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Thesis (M.A.)—University of Nebraska—Lincoln, 1958. Department of Economics.


Copyright 1958, the author. Used by permission.


In this study, under the assumptions used, it is apparent that the structure of short-run cost relationships approximates the theoretical relationships described in economics textbooks.

The closer plant operation or volume of grain handled approaches 100 percent utilization of existing facilities, the better the short-run cost relationship. However, it follows that if an elevator is operated at more than 100 percent of existing facilities or capacity average, costs will rise. An example of operating a grain elevator at more than capacity would be the situation that arose in Kansas during 1955 harvest. Production was at a high level and there was a shortage transportation; therefore, elevator capacity was not sufficient to handle the crop. As a result, grain had to be stored in the streets of several towns. The grain stored under these conditions had to be handled almost completely by hand labor when storage capacity in the elevators became available. Using manual labor instead of machinery in this instance resulted in increased unit costs. It is necessary to determine how to better handle a surplus of crop.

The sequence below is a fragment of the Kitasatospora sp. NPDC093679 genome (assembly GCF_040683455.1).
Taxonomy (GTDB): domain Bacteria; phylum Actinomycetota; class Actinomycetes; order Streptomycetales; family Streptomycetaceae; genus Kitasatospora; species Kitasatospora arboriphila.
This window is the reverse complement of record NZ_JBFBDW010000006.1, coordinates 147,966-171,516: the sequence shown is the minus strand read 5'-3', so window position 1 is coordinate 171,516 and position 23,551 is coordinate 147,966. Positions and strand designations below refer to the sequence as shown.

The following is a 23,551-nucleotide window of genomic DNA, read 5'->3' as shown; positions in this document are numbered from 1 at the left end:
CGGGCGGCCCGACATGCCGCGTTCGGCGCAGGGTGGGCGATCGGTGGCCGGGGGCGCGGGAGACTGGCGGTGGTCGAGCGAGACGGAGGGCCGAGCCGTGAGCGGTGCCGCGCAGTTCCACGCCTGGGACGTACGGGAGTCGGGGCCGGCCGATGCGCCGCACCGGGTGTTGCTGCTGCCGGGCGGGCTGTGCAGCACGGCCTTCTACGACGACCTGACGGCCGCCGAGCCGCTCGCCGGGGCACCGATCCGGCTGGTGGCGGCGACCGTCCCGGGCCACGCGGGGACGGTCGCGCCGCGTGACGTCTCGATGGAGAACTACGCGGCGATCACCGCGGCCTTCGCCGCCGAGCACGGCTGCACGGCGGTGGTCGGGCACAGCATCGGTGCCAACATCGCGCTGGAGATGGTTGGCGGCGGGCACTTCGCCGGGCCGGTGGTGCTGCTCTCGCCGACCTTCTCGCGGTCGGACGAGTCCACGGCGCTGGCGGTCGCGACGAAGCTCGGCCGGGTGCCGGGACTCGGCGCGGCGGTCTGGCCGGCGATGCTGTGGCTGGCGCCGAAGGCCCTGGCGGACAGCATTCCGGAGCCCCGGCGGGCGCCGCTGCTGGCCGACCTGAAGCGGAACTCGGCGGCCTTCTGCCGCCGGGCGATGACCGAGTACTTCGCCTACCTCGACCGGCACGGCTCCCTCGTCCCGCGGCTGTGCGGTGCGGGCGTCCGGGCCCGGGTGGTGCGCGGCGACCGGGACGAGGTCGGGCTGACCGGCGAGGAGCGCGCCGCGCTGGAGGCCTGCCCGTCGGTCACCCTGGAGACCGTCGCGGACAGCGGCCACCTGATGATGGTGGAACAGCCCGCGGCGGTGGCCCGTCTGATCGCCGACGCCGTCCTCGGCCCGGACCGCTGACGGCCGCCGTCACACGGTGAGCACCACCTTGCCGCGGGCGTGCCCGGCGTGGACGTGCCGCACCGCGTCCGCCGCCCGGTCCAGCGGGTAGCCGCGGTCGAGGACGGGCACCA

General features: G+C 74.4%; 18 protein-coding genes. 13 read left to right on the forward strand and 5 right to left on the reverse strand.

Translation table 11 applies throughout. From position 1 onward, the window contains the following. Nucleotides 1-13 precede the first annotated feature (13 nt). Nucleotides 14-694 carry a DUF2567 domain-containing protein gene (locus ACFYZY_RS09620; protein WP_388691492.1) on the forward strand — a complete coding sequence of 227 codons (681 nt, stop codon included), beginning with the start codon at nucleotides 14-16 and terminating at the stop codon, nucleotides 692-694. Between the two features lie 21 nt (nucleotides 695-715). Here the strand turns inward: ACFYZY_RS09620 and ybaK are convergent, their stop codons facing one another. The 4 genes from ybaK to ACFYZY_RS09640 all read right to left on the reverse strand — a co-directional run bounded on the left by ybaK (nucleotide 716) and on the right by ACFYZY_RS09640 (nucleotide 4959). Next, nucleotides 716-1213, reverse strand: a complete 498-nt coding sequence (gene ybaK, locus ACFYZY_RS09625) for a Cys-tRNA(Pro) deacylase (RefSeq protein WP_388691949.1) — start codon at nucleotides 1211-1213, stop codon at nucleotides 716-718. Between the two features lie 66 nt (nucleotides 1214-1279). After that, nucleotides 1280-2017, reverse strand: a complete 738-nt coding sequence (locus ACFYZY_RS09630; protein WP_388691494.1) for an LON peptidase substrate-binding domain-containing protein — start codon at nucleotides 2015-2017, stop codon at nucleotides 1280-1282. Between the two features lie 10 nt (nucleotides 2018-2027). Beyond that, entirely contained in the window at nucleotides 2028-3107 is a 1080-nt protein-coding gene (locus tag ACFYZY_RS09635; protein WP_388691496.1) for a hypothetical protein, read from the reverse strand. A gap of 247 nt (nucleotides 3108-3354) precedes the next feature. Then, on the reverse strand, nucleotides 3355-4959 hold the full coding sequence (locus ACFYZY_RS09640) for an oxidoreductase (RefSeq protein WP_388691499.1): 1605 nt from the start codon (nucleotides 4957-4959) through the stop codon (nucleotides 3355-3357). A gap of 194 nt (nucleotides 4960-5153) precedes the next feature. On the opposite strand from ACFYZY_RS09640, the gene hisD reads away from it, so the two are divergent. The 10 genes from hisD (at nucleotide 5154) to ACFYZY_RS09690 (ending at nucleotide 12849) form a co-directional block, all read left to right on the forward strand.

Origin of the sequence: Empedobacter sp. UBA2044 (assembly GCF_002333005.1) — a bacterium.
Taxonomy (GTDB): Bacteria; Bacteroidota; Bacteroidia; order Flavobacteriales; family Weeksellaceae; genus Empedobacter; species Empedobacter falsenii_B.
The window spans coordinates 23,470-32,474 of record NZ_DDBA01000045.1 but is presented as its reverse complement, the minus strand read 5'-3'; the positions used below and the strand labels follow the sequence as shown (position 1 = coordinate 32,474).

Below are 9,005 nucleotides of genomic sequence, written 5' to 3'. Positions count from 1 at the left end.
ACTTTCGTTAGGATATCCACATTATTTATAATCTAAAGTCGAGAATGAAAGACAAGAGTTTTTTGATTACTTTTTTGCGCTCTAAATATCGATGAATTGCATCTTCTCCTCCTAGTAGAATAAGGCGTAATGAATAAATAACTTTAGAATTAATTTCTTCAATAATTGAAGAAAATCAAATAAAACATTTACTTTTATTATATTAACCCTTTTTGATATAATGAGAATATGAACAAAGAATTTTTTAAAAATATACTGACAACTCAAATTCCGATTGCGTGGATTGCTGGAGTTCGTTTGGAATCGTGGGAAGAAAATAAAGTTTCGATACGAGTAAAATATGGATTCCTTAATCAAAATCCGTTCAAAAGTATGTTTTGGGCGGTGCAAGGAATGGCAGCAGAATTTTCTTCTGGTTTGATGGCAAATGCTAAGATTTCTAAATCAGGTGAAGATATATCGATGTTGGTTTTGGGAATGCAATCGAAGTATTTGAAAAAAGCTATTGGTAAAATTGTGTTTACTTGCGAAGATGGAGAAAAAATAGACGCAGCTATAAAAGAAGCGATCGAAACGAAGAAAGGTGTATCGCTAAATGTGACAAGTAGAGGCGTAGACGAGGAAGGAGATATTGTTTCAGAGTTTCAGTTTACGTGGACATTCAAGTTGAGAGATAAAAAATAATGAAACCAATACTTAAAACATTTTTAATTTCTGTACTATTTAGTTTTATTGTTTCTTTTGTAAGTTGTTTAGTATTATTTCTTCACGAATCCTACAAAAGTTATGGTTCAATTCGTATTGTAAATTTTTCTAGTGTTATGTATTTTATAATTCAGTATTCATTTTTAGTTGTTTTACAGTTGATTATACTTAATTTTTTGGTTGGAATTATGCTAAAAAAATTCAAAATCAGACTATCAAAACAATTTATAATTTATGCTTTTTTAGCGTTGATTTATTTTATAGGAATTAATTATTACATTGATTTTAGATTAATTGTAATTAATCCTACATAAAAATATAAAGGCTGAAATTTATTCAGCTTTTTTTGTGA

Advisor: Clarence J. Miller